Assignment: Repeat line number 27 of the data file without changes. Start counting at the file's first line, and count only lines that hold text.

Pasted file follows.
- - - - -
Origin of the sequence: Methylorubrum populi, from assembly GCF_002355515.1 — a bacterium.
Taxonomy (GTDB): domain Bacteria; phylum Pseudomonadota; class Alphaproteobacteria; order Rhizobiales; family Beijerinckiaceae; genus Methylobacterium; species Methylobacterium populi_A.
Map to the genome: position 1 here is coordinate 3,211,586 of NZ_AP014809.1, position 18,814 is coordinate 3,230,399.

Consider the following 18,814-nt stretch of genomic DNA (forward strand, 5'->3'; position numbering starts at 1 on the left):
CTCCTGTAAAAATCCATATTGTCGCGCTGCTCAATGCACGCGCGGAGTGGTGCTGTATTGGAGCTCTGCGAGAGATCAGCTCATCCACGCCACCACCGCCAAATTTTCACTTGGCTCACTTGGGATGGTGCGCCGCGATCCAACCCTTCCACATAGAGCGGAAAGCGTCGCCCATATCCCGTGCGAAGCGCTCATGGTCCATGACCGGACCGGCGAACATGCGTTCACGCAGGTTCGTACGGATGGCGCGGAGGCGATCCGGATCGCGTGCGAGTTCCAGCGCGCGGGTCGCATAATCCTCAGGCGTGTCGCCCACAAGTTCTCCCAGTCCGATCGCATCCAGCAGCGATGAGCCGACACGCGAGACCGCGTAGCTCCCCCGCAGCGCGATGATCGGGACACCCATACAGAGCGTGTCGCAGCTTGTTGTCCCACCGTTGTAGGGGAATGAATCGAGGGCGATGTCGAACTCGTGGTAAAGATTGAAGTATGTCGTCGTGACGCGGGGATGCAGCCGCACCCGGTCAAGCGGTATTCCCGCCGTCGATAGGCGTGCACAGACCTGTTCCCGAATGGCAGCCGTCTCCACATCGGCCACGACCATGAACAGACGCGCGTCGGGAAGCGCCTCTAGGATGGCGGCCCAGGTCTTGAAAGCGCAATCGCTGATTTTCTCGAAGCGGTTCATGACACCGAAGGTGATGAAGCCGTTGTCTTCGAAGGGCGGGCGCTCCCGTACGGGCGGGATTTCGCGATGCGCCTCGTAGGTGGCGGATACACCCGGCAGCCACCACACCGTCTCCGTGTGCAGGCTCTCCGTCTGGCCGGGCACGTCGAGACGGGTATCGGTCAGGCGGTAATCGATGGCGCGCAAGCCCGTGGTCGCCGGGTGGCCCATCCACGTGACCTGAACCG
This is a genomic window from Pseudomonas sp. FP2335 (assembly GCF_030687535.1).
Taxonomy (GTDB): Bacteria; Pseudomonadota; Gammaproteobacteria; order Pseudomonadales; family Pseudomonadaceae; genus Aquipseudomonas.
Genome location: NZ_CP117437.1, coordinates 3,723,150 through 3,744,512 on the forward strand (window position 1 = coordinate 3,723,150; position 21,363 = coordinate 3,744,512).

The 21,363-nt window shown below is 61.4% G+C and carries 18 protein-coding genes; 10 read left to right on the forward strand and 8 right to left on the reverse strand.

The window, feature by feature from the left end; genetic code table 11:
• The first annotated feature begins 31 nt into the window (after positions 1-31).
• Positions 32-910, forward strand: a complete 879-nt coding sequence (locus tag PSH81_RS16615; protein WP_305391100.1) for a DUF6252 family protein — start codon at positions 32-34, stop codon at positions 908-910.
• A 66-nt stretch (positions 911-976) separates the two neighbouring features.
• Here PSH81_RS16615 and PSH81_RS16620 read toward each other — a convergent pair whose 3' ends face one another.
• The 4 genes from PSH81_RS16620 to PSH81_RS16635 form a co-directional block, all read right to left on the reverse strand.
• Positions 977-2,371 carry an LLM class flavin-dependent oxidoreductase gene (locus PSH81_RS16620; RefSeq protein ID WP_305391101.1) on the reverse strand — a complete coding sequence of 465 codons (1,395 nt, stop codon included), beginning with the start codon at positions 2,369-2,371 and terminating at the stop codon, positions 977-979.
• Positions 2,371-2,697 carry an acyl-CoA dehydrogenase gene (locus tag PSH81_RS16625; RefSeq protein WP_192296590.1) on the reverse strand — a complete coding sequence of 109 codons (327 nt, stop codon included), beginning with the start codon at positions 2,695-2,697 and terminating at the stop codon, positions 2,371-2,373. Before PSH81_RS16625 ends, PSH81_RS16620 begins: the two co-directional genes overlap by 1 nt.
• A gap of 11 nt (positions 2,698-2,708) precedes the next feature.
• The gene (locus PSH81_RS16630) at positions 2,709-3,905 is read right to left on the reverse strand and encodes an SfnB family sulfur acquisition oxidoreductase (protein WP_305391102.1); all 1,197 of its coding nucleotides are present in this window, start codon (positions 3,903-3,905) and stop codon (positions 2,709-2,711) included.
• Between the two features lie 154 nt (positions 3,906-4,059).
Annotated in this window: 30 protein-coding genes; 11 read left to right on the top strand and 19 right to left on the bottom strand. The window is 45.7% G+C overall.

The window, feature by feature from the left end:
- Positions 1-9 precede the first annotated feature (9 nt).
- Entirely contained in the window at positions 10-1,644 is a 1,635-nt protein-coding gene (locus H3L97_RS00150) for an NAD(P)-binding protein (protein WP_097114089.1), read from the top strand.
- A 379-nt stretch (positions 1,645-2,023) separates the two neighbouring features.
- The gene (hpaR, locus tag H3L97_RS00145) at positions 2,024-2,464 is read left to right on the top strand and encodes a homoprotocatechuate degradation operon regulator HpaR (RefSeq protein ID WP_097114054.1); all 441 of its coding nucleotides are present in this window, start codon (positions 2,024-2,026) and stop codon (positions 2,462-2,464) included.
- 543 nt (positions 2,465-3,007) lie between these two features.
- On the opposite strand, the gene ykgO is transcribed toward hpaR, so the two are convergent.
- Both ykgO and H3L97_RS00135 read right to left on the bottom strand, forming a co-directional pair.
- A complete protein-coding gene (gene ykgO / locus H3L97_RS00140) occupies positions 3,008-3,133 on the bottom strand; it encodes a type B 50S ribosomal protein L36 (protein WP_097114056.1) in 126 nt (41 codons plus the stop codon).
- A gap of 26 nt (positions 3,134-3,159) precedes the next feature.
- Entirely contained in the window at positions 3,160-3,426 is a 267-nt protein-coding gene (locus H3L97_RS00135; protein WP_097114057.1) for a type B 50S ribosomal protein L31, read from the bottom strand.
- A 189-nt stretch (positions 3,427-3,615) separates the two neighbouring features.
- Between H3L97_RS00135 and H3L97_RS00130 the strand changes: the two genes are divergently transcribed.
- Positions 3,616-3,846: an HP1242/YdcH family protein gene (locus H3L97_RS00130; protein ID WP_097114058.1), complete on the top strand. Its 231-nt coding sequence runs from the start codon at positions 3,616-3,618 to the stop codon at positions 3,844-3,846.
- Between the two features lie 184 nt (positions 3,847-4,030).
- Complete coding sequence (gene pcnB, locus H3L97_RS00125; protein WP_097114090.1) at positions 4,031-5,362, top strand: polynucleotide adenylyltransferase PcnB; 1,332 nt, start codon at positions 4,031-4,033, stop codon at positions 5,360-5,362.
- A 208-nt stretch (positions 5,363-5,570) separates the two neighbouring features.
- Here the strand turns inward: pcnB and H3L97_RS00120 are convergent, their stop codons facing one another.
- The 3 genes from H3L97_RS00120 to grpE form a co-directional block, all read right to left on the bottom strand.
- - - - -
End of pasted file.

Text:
- 543 nt (positions 2,465-3,007) lie between these two features.